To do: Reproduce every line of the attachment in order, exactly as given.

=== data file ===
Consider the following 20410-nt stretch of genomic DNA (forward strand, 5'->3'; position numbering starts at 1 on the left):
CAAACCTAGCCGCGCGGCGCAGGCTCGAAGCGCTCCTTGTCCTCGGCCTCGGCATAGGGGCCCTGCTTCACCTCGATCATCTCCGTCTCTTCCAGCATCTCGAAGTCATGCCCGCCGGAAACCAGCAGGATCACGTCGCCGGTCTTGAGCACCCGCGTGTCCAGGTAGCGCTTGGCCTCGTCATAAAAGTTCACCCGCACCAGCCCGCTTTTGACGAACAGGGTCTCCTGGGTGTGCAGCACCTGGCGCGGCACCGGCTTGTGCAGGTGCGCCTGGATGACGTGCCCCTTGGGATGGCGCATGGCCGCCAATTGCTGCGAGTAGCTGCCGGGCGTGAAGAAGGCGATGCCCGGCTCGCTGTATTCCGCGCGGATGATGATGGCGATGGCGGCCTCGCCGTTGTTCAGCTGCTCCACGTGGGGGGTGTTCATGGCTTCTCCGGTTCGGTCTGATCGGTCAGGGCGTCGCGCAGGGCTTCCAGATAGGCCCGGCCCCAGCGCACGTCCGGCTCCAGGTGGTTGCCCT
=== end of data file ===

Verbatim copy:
Consider the following 20410-nt stretch of genomic DNA (forward strand, 5'->3'; position numbering starts at 1 on the left):
CAAACCTAGCCGCGCGGCGCAGGCTCGAAGCGCTCCTTGTCCTCGGCCTCGGCATAGGGGCCCTGCTTCACCTCGATCATCTCCGTCTCTTCCAGCATCTCGAAGTCATGCCCGCCGGAAACCAGCAGGATCACGTCGCCGGTCTTGAGCACCCGCGTGTCCAGGTAGCGCTTGGCCTCGTCATAAAAGTTCACCCGCACCAGCCCGCTTTTGACGAACAGGGTCTCCTGGGTGTGCAGCACCTGGCGCGGCACCGGCTTGTGCAGGTGCGCCTGGATGACGTGCCCCTTGGGATGGCGCATGGCCGCCAATTGCTGCGAGTAGCTGCCGGGCGTGAAGAAGGCGATGCCCGGCTCGCTGTATTCCGCGCGGATGATGATGGCGATGGCGGCCTCGCCGTTGTTCAGCTGCTCCACGTGGGGGGTGTTCATGGCTTCTCCGGTTCGGTCTGATCGGTCAGGGCGTCGCGCAGGGCTTCCAGATAGGCCCGGCCCCAGCGCACGTCCGGCTCCAGGTGGTTGCCCT